The Duke Global Health Innovation Center (GHIC) and the Duke-affiliated non-profit Innovations in Healthcare, Inc. collaborate with many public and private sector organizations to advance their respective missions and impact. The following organizations have provided programmatic, research, and/or operational support (funding and/or in-kind) through Innovations in Healthcare, and/or Duke University, for 2020-2021:
Amgen, AstraZeneca, Bayer, Bill & Melinda Gates Foundation, Boehringer Ingelheim, Duke Corporate Education, Grand Challenges Canada, McKinsey & Company, Novartis, Pfizer, Inc., Pfizer Foundation, Saving Lives at Birth Development Challenges Partners, Takeda, USAID, Vynamic, World Economic Foundation.
GHIC partners with Duke Faculty Affiliates, Duke Partners and Global Partners.
Duke Faculty Affiliates Program
As the Duke Global Health Innovation Center (GHIC) continues to grow and evolve, we are expanding our network and partnerships by engaging diverse, multi-disciplinary experts in global health innovation and policy across Duke.
The purpose of the faculty affiliation model, in support of our work to engage and employ interdisciplinary approaches to health innovation through education, research, and partnerships, is to:
- Catalyze research and project collaborations between GHIC and Duke faculty working in the field of global health, innovation, and policy.
- Create impact by applying interdisciplinary solutions to global health challenges through new partnerships, education, research.
We expect the value to faculty affiliates to include:
- Funding opportunities in global health innovation and policy;
- Potential access to administrative and grants management support, infrastructure to conduct research, and business development, and expertise of senior leaders/practitioners in the field; and
- Global network of health innovators and partners, field implementations, and local expertise.
GHIC will engage faculty in quarterly meetings to share research insights and updates to better understand ways in which we can collaborate with each other. Affiliates can also be included on new funding opportunities and current research projects to bring interdisciplinary perspectives to our work. We also plan to initiate workshops and seminars on specific topics related to health innovation, policy, and financing to develop and build expertise among our teams through our faculty affiliates.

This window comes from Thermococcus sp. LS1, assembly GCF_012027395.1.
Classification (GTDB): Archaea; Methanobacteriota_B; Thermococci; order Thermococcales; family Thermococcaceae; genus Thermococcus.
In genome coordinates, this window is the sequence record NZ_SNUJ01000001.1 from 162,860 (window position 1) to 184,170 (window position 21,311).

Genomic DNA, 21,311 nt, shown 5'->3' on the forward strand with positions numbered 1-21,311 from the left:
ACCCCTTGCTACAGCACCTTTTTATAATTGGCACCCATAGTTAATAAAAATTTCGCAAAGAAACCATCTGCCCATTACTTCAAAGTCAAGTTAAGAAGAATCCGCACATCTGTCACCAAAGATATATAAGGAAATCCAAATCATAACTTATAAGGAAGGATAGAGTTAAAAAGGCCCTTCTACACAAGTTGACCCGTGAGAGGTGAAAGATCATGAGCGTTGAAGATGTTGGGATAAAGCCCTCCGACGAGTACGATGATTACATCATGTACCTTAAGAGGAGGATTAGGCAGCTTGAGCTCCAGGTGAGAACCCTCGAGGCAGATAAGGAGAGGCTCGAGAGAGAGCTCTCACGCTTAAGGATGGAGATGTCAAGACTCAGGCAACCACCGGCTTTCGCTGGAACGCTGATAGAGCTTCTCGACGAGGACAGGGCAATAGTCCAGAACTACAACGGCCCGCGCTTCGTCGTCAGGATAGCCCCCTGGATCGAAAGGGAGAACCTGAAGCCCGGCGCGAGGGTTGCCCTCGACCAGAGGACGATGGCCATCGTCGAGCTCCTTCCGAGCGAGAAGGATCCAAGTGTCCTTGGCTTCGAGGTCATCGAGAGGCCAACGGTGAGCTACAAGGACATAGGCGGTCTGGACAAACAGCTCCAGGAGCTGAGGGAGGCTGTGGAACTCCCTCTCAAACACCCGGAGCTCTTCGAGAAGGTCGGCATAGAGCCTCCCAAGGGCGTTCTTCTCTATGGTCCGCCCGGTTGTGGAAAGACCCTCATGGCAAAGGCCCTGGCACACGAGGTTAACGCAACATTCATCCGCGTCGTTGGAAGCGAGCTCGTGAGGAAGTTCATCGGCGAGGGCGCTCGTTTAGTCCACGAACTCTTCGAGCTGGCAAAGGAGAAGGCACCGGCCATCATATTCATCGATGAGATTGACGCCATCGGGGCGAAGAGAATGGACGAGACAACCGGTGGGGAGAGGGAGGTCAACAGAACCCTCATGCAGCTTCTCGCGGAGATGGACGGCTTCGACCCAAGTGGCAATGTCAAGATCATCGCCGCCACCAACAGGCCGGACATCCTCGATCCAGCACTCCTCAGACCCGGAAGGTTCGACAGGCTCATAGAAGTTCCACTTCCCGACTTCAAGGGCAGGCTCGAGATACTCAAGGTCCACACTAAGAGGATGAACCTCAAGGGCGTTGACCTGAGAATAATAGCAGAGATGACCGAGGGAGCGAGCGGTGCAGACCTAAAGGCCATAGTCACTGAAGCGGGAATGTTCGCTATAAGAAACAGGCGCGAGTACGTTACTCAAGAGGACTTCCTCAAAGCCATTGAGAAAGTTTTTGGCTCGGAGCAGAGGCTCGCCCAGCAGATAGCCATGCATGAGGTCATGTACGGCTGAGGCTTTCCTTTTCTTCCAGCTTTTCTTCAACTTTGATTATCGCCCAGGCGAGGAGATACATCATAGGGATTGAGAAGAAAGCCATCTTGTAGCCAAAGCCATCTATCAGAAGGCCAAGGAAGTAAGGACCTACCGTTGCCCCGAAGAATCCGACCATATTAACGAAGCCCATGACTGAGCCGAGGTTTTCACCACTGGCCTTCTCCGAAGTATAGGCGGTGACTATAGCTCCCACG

Duke Faculty Affiliates
Dr. Steve Grambow is a collaborative statistical scientist with experience spanning a broad range of clinical research areas, including amyotrophic lateral sclerosis (ALS), post-traumatic stress disorder (PTSD), Prader-Willi syndrome (PWS), prostate cancer, quality of colorectal cancer care, osteoarthritis, lifestyle modification through weight loss, CVD risk reduction through hypertension control, smoking cessation, and substance abuse recovery. I have experience designing and analyzing observational studies, survey research studies, epidemiology investigations, and randomized clinical trials, including those utilizing web, mobile, and telemedicine-based health behavior interventions. I have served on over 70 clinical trial data monitoring committees across multiple therapeutic areas including GI/hematology, cardiology/vascular disease, and infectious disease. I have more than 20 years of experience teaching clinical research design and biostatistics to clinical fellows, junior faculty, and other health professionals. My current educational projects are focused on the development of tailored clinical research education training programs for international health sciences audiences.
Dr. Sumi Gupta Ariely serves as an Associate Professor of the Practice in Global Health and teaches a variety of courses, including global health research methods and global health ethics. Dr. Ariely holds a PhD in Psychology with a focus on cognitive development and culture. She has international experience with health work in a variety of contexts (US, West and East Africa, South and East Asia) and has particular interest in maternal, child, and adolescent health, mental health, and grass-roots community health development. As a developmental psychologist she is interested in the relations between cultural, social, and biological factors on health behaviors and outcomes. She is also the current faculty lead for DGHI’s local engagement, which connects to her and other faculty’s long-standing interest in prioritizing the ‘Local-is-Global’ approach to health work.